But what would be even better is to make a method that produces a second Map with the path filled in. And then make a ToString on the Map type so that you can easily render it. You went to all the work of making a map type. Use it to help you.

    if ((iterations++ & 4) >> 1 == 1)


This is illegible. It modifies a variable in the same expression where it uses its value, which is awful. It treats an integer as a bit field. And is the logic even right? This says to take the iterations, remove all the bits except for bit two, shift bit two to bit one, and then compare that against bit zero. What is going on here?

  var q = new SortedList<double, Tile>(allowDiagonalMovement ? 6 : 4, new DupeKeyComparer<double>());


OK, the goal here as I understand it is: create a list of possible next tiles sorted by which one is shortest Euclidean distance to the goal. This is a good idea; you are well on your way to reinventing the A* algorithm. I note that in A* the Euclidean metric is permissible because it never over-estimates.

However the implementation here could use some work.

First off, I cannot for the life of me figure out where the magic numbers 6 and 4 came from. What do these mean?

Second, let's take a step back. What do we want? A list of tiles. How do we want it sorted? By distance to the end. So let's start with a list of tiles. And let's write a bunch of helper methods along the way.

var q = new List<Tile>();
if (map.IsValid(start.X + 1, start.Y))


Make a method on the map that means "is this square one that I can move onto?" because that's what you need to know. If it is, then add that square to the map. Easy peasy. Now do that seven more times, which I omit. In the original program you put tiles into the list that you can't even move onto. Why bother? Just don't even go there.

OK, now we have a list that only contains valid tiles. You want to iterate over it, ordered by a particular metric. So do that:

foreach(var p in q.OrderBy(tile => tile.Location.Distance(end)))


You want to do something in a particular order, so use OrderBy. You want the order to be the distance from a location to another location? Write a method called Distance and call it inside OrderBy. Always be thinking "this code represents an idea; how can I make the code read like the idea, and not read like its implementation details?" Your code is hard to read because it is full of mechanisms that obscure meaningful code. You want to know if a coordinate is valid; don't compare a coordinate to an array length, ask the map if the coordinate is valid with a method called IsValid. You will find that your code gets so much easier to understand, and bonus, is more likely to be correct.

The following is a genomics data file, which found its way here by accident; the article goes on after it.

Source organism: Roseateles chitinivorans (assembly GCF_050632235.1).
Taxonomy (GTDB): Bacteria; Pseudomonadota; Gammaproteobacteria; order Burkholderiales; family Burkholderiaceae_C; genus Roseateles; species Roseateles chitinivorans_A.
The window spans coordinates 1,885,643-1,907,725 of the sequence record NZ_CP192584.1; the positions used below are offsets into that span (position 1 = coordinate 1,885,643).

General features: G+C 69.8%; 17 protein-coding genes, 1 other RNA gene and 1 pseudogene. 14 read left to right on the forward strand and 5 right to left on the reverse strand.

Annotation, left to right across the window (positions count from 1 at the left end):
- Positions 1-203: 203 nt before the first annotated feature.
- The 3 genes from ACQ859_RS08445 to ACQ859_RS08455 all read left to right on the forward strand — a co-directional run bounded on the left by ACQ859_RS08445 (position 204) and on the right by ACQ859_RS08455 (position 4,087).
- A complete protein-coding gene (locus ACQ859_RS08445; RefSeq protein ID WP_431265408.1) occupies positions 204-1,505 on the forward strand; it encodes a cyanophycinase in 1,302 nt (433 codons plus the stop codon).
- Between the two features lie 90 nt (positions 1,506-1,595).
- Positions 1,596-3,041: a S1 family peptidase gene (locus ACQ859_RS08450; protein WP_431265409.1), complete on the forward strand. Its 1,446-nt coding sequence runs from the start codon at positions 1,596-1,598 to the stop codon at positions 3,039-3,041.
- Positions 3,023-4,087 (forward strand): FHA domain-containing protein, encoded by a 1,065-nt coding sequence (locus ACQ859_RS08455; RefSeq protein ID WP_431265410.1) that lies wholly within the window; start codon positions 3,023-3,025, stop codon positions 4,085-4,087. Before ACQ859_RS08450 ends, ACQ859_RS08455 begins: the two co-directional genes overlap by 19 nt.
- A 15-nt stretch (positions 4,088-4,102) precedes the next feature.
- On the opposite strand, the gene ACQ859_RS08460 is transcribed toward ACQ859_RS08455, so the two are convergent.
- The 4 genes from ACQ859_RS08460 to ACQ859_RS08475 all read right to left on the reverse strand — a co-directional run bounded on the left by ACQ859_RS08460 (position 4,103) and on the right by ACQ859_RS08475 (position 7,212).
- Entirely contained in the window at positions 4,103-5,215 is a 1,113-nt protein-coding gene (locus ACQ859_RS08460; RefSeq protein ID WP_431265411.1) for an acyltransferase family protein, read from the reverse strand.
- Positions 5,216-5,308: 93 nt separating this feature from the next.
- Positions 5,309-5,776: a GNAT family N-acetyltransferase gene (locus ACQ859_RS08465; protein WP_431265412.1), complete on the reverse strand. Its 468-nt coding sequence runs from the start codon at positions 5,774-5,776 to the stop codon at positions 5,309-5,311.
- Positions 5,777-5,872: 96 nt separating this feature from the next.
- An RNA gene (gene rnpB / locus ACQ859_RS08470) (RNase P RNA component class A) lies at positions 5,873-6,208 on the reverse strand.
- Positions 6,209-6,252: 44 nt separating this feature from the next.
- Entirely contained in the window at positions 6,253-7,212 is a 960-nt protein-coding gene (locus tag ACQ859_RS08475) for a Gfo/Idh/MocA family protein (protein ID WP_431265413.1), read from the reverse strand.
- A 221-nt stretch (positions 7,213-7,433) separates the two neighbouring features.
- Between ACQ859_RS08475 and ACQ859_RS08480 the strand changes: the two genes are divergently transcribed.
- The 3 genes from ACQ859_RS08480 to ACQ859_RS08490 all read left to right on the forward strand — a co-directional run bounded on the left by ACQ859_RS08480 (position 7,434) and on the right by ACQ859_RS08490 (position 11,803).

After looking at this code some more I'll expand on my initial comment.

Your stack variable keeps track of the path from start to end. You push the same coordinate value onto it in your foreach loop in findPath multiple times, and remove it after each unsuccessful attempt. You could push it before the loop, and remove it after the loop, to avoid this duplication.

You should keep track of the places you've already been, or that are already in the list of places to check. The way you have it now you're checking the same spot multiple times. For example, your starting location at (1,1) will check from (1,2) and (2,1). A couple of steps later, when checking from (2,2), you'll add (2,1) and check it again. With diagonals this duplication is even worse, which is probably why it takes so much longer. (And only allocating 6 elements in the SortedList instead of 8 won't help.)

Using a loop instead of recursion will help some.

And for completeness, I'll restate my comment: One minor improvement would be to not take the square root in your distance calculation. Since you're comparing distances that works just as well with the square of the distance as it does the square root. It's also a bit confusing to use the * operator for distance, as it is frequently used with vectors for cross product.

• There is a continue at the end of that if statement, so push only gets called when the PF is stepping into another tile. I'll see if I can add a simple list of known "bad" tiles. Also, at least (2,2) doesn't check (1,1) again ;) – oldmud0 Dec 20 '15 at 5:39
• @oldmud0 You have the continue when you're not going to the space, but you have the push right before the recursive call so you add it, then remove it, then add it. Sounds like I need to edit. – 1201ProgramAlarm Dec 20 '15 at 5:44
class DupeKeyComparer<TKey> : IComparer<TKey> where TKey : IComparable
{
public int Compare(TKey x, TKey y)
{
int c = x.CompareTo(y);
return (c == 0) ? 1 : c;
}
}


Never ever ever do this! A comparer must obey the rules of comparison:

• Things are equal to themselves.
• Equality is transitive. Things equal to the same are equal to each other.